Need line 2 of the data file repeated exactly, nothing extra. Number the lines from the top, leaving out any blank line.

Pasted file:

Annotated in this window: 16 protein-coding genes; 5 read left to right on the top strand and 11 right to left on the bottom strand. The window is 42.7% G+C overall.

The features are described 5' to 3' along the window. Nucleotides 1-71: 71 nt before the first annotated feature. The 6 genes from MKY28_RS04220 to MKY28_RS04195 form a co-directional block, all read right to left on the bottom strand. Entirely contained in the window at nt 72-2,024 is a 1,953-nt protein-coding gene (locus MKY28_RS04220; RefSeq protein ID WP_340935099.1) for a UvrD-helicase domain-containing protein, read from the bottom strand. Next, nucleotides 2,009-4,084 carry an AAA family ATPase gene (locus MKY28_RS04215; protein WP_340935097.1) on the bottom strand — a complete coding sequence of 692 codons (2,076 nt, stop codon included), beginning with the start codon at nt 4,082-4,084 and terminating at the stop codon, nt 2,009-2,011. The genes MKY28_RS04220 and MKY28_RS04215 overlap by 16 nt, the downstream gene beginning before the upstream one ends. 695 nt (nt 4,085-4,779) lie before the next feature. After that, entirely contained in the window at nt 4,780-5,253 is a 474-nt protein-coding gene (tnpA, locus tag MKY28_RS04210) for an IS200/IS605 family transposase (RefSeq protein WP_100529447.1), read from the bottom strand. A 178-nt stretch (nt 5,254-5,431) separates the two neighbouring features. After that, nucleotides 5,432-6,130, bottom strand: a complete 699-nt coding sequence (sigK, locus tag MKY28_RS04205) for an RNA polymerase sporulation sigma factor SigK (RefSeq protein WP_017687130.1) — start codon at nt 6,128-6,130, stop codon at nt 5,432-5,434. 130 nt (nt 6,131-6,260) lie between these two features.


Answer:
The features are described 5' to 3' along the window. Nucleotides 1-71: 71 nt before the first annotated feature. The 6 genes from MKY28_RS04220 to MKY28_RS04195 form a co-directional block, all read right to left on the bottom strand. Entirely contained in the window at nt 72-2,024 is a 1,953-nt protein-coding gene (locus MKY28_RS04220; RefSeq protein ID WP_340935099.1) for a UvrD-helicase domain-containing protein, read from the bottom strand. Next, nucleotides 2,009-4,084 carry an AAA family ATPase gene (locus MKY28_RS04215; protein WP_340935097.1) on the bottom strand — a complete coding sequence of 692 codons (2,076 nt, stop codon included), beginning with the start codon at nt 4,082-4,084 and terminating at the stop codon, nt 2,009-2,011. The genes MKY28_RS04220 and MKY28_RS04215 overlap by 16 nt, the downstream gene beginning before the upstream one ends. 695 nt (nt 4,085-4,779) lie before the next feature. After that, entirely contained in the window at nt 4,780-5,253 is a 474-nt protein-coding gene (tnpA, locus tag MKY28_RS04210) for an IS200/IS605 family transposase (RefSeq protein WP_100529447.1), read from the bottom strand. A 178-nt stretch (nt 5,254-5,431) separates the two neighbouring features. After that, nucleotides 5,432-6,130, bottom strand: a complete 699-nt coding sequence (sigK, locus tag MKY28_RS04205) for an RNA polymerase sporulation sigma factor SigK (RefSeq protein WP_017687130.1) — start codon at nt 6,128-6,130, stop codon at nt 5,432-5,434. 130 nt (nt 6,131-6,260) lie between these two features.